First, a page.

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You are Viewing an Archived IssuePosted: 09/25/13
$631 million budget
by CHRIS GRAYCounty commissioners have approved of a balanced $631 million budget that includes increases in wages for some but cuts in salaries for others.
Observer Staff Writer
The 2014 Macomb County budget was approved by the Board of Commissioners on Sept. 12 with a surplus of nearly $50,000, but with changes in wages for county offices.
The budget differs from the document proposed by County Executive Mark Hackel in July. A total of $816,079 was reduced from the general fund by commissioners, mainly in salaries and benefits. Of that, $350,234 was slashed in the county health department while $150,000 was cut from Hackel's office.
Commissioners made an additional cut of $50,000 to the contract services for the executive's office as well, bringing the total to $200,000.
Al Lorenzo, assistant county executive, said the reduction seemed to be a politically motivated action rather than budgetary. He said the executive's office budget of $1.4 million has remained relatively unchanged in the past couple of years, so the cut would have an impact.
"It's not enough money to run the executive's office for a full year, and at some point we're going to have to find additional funding," he said.
Hackel can veto the budget changes or seek budget adjustments. Lorenzo said the executive's office would have a better idea of what action to take in the coming weeks.
Board of Commissioners Chair David Flynn said the changes made by the board only affected a tenth of 1 percent of the budget, and were the result of 16 meetings and 25 hours of examining the budget.
"With the $150,000 for staffing reduction, if their systems aligned with the clerk, treasurer and countywide officials they wouldn't have to lay one person off," he said. "They just decided to pay their employees more than any other county department."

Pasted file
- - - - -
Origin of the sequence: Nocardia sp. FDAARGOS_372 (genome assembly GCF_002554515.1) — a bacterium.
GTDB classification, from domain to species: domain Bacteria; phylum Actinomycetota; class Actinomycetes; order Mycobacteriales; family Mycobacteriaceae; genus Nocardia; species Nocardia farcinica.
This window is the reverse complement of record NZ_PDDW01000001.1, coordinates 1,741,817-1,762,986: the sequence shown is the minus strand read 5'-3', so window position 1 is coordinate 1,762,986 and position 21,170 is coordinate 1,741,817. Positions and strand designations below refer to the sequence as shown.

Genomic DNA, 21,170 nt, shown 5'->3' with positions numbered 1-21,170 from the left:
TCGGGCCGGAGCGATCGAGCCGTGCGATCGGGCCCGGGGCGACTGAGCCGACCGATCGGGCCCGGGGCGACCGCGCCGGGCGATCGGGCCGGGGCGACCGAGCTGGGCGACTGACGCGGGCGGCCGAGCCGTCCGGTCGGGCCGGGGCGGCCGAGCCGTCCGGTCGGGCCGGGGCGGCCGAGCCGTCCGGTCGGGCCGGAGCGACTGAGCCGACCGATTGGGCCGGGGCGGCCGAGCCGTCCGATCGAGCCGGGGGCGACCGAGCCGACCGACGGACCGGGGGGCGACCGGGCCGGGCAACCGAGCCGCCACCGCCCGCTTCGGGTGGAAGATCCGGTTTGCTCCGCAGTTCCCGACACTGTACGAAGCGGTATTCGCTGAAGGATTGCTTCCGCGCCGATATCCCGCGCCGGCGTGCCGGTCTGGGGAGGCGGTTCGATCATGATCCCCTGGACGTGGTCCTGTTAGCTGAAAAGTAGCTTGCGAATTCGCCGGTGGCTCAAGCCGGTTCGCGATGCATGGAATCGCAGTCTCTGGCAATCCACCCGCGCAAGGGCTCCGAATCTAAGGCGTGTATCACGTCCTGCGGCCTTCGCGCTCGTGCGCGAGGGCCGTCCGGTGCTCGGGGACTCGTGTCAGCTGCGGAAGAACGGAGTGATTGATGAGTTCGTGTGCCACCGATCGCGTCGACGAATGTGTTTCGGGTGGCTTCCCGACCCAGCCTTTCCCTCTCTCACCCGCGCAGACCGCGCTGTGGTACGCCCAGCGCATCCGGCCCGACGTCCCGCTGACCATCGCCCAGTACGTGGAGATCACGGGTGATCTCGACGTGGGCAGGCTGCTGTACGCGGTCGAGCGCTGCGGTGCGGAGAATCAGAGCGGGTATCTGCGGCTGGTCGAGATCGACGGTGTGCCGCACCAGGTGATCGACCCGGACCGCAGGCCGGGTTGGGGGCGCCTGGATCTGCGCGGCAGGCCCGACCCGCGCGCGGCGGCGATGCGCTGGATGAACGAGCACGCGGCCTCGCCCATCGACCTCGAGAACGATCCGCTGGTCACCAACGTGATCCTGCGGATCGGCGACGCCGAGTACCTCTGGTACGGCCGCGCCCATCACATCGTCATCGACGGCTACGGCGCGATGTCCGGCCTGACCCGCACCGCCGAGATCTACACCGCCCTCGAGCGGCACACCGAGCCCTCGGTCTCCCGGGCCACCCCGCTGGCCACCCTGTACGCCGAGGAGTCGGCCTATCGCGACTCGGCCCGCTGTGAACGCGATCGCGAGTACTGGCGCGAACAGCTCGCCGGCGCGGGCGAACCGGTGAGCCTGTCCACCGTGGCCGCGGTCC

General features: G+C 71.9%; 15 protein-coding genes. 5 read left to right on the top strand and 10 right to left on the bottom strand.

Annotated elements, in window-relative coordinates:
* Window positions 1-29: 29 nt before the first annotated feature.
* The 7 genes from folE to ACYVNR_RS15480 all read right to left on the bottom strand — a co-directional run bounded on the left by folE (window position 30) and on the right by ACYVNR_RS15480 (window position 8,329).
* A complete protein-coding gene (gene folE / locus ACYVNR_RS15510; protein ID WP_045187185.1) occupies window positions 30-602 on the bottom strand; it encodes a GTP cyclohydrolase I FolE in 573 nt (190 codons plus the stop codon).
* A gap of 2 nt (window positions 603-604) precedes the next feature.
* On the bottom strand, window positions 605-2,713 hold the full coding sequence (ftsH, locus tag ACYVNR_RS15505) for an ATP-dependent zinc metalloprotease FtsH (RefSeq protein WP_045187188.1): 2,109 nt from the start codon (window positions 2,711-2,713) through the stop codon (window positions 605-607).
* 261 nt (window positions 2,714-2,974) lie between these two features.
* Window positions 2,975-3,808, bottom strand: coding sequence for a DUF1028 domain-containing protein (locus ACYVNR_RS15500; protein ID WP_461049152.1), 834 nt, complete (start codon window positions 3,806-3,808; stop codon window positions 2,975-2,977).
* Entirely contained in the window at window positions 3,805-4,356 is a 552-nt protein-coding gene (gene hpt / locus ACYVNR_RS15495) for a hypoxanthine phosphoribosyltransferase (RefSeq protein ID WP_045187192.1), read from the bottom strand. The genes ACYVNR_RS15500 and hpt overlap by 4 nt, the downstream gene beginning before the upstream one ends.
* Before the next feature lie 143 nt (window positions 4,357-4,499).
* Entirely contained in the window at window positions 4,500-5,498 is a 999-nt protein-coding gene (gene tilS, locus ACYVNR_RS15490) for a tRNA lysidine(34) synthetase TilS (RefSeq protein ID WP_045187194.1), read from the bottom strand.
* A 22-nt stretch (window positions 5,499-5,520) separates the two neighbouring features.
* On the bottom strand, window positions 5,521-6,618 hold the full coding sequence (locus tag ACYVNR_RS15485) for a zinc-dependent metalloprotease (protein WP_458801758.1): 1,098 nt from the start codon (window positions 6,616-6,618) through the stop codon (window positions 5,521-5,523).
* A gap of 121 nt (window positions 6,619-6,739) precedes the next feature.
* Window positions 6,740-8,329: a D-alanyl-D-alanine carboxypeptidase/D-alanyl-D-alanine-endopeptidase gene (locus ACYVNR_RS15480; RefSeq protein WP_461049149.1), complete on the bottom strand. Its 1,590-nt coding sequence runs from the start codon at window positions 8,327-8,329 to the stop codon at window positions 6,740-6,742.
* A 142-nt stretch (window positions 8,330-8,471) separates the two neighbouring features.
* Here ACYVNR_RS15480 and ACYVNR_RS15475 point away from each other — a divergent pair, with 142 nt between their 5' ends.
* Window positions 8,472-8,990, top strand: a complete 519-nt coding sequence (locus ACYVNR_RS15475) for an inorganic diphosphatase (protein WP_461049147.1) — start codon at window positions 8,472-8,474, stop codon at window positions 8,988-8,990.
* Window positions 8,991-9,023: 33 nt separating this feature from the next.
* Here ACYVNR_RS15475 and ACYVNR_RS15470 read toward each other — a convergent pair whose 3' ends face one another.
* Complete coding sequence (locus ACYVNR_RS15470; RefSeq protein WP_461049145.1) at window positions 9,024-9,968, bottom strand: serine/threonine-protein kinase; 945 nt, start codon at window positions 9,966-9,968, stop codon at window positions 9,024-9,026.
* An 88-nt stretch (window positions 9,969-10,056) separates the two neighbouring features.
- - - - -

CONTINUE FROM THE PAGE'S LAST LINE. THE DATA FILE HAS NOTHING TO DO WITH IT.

District 7 County Commissioner Don Brown voted against the cut, saying it was made due to "hard feelings" between the branches of government ever since the county executive's office was established.
"We need to be working collectively together, and I don't think that is going to help the process along," he said. "I thought it was kind of punitive."
Veterans services saw a cut of $65,845. However, the change results in more funds channeled directly to serving veterans as opposed to paying internal county costs.
Commissioners added $766,533 to the general fund. The largest was to the prosecutor's office at $250,000 for salaries and benefits, followed by $222,226 in salary and benefits to the clerk's office.
County officials justified the increase to the prosecutor's office due to the office running at its lowest level in 20 years. Officials said the clerk's office increase will result in shorter lines due to additional staff implementations and improvements to E-filing.
"The Board of Commissioners addressed some essential needs in county government such as the clerk's or prosecutor's office," Flynn said. "Obviously this isn't a fix to the problem, but it does help stop the bleeding."
Commissioners also approved of increasing its funding by $66,000 for independent audits of county funds.
Lorenzo said in three years the county has gone from being nearly out of cash to having a balanced budget that doesn't use fund balance, has a surplus and gives the county a AAA bond rating.
"It's a county that is in one of the most enviable of financial situations of any local government in the state," Lorenzo said.
The fund balance will end at 42 percent, much higher than the 15 to 20 percent benchmark.
This is the first year the budget was reviewed as a consolidated document including year-end budgets for the special revenue and enterprise funds. The special revenue and enterprise funds were not changed from Hackel's proposed budget.